Education is the cornerstone to becoming a better and safer rider. Many of us seek out knowledge on how to be better at riding. You’ll often hear us talk about major and more minor changes to our riding styles because we’ve learned something new and have started to apply it. Braking and cornering are probably the two most critical skills to have. Over the years our club members continue to practice skills to become safer riders. Some members excell in skills and are always approachable to assist guests and/or new members.. We always remember to remain teachable and pass on to other riders what we have learned.
On our rides, we always have a riding skill that we are going to focus on for the day. During the morning’s safety talk, we take time to discuss and explain the skill and how to execute it. We believe that riding should be safe as well as fun.
Rules of the Ride
- Never ride under the influence of any substance. No alcohol or drug use permitted on all Homoto rides for the complete duration of the event. Lunch is included in this duration.
- Ride with a clear head and don’t ride angry.
- Ride at your skill level. If you fall behind don’t worry, you’ll catch up.
- YOU are responsible for the rider behind you.
- If you come to a turn or confusing intersection, stop and wait until the rider behind you sees you. Be sure that this rider is from our group.
- Never share the lane with another rider (except when stopped).
- Do not pass another rider in the same lane unless they signal you to pass.
- Always pass on the left and only when you have a lane to do so.
- Do not tailgate.
- Designate a ride buddy, exchange contact numbers and text them when you arrive home
- Ride Safe. We’re all at risk when you don’t. Enjoy the ride.
- Complete a comprehensive check of your motorcycle (TCLOCK). This includes tires, controls, lights, oil, chassis, and kickstand. http://frederickhog.org/tips/tclock.htm
- We expect you to be riding a safe, street legal motorcycle. We do not permit bikes that are not safe, ride ready, and/or legal to join our rides.
- Be sure you gas up prior to arriving at the Meetup location. It is your responsibility to know your gas consumption and be prepared to ride the distance to our first listed gas stop. Typically, we stop within 120 miles for rests, gas, and hydration. Know the route for the day.
- Make sure to get a proper fitting helmet, one that pinches, squeezes, or rolls around on your head will be a distraction while riding.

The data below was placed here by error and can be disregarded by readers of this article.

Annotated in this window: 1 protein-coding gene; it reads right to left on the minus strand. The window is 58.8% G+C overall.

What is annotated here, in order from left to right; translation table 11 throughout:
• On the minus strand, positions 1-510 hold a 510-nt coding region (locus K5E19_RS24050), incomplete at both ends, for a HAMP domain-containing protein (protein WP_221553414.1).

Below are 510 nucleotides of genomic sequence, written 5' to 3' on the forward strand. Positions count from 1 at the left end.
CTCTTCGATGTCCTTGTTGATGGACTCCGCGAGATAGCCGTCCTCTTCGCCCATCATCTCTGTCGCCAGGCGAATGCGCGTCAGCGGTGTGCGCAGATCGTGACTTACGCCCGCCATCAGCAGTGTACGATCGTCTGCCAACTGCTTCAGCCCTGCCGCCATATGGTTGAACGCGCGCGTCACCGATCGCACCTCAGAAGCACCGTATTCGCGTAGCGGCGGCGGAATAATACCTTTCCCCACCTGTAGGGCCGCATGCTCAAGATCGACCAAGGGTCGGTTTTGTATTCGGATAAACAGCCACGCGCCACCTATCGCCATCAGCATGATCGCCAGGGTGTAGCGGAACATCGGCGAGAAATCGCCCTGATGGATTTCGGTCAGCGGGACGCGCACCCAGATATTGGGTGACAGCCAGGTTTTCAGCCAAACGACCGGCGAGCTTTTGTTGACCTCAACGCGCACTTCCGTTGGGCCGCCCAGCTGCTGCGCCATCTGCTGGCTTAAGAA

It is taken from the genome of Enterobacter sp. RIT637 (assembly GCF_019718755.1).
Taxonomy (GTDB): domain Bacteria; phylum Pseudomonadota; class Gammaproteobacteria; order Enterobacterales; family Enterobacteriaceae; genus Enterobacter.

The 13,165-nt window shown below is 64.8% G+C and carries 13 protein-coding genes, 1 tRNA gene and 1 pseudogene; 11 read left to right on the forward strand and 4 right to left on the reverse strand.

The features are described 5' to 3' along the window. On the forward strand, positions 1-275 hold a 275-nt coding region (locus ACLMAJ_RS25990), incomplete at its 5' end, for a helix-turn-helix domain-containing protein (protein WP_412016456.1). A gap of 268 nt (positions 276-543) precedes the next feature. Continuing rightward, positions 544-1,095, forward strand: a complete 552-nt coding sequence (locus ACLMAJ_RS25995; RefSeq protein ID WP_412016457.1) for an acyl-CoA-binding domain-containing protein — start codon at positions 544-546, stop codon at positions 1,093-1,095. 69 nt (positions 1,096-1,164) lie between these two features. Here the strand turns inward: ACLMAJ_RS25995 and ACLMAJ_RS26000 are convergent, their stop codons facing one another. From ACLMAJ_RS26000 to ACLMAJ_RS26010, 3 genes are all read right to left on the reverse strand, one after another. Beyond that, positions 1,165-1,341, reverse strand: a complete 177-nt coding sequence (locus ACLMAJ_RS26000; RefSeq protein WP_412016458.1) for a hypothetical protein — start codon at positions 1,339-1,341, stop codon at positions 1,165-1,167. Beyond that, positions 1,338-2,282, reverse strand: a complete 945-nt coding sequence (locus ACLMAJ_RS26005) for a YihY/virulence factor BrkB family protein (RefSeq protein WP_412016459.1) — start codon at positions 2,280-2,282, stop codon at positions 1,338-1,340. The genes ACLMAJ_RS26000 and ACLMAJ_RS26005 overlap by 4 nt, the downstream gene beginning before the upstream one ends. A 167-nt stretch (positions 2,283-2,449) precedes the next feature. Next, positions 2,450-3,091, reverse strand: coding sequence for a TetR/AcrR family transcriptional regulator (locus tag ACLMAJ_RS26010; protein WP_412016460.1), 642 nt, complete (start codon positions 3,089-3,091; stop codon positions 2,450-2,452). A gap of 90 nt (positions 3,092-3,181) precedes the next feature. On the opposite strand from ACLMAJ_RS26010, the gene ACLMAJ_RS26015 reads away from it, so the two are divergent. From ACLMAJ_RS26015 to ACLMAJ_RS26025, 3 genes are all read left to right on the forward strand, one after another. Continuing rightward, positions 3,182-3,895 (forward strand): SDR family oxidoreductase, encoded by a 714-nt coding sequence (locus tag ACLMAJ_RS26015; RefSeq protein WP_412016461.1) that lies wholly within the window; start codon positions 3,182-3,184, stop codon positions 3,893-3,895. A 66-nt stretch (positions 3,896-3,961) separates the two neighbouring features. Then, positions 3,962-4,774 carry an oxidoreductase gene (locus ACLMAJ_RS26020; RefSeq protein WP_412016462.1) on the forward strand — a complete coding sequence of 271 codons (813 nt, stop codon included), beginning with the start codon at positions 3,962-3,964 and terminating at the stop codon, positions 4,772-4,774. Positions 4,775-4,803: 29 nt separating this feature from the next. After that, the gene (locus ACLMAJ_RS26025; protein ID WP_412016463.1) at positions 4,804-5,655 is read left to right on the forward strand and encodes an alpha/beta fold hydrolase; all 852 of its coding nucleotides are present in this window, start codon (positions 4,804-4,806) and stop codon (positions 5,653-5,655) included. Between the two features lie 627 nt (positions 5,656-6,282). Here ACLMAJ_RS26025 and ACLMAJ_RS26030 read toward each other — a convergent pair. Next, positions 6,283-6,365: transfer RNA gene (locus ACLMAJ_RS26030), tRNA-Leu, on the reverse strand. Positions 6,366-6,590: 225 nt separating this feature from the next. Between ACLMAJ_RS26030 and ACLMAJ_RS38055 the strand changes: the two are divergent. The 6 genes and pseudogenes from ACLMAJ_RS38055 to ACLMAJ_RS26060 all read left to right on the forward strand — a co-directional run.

- The helmet should be a snug fit and comfortable for hours.
- Helmets have a lifespan. If the helmet is dropped or banged against something it should be replaced. After a few years of use, it should be replaced.
- Always protect your helmet, always store it where it will not get bumped, knocked, or dropped.
- Clean it with only approved products, water and mild soap works well. Avoid harsh chemicals.
- Wear gloves appropriate for the riding conditions (if it’s hot wear well ventilated gloves, if it’s rainy wear waterproof gloves).
- If your gloves are damaged replace them. They are often the first impact point.
- Make sure your gloves are a good fit and comfortable for hours.
- Always wear motorcycle gloves, not gloves intended for other activities
- Keep your gloves clean and in good condition.
Jacket & Pants
- Have different gear for the different seasons, it’s important to be comfortable while being safe and protected
- Keep your jackets in good condition, any damage may mean it doesn’t protect the rider properly
- Gear that has removable inserts can add value and comfort as conditions change
- Make sure to change out the armor when it becomes oder
- Always wear proper motorcycle boots
- Make sure they are a proper fit, boots that are uncomfortable at a short time can distract you from riding and put you at greater risk.
- There are plenty of safe gear with lots of air flow
- A wet vest or neck piece can help keep you cool
- Wool socks are of great value
- Tight fitting sweaters that provide warmth are of value
- Wool long underwear
- Heated gear is a real bonus
- Gor-Tex rules – you can get everything in Gor-tex materials today
- Pay attention to waterproof vs. water resistant – it will matter
- Staying dry is extremely important when it’s cold, carry a set of rain gear
Dangerous gear: scarfs, shoe laces, gear not intended for motorcycle riding (sneakers, winter gloves, only jeans, etc).
- So you are the Q in Moto LGBTQ, i.e. curious about riding a motorcycle? Here some really good advice from a cis heterosexual dude (and where he talks about group rides: Homoto explicitly says, “ride your own ride”, as he does, at your own speed, always sober and with full gear)
- Don’t drop your motorcycle: 5 tips and 3 riding exercises (if you need cones to practice, turn to Andreas)
- Emergency and other braking
- Slow & tight U-turn on any motorcycle
- A beginner’s guide to cornering, a better way to turn your motorcycle
- How to prepare for and deal with sand or gravel in corners
- If you like to get some more individual beginner rider training, turn to the year’s Ride Captain or another club member.
- To prime your mind with the theory of good riding, consider Doc Wong’s “clinics”
- For improving your skills as an advanced rider try out some of the schools at regional race tracks, like e.g. Carters@theTrack, Superbike Coach, California Superbike School.
You can learn these and more skills in Alameda County Sheriff Academy Civilian Motorcycle Basics, or all over the US at the Motorcycle Safety Foundation.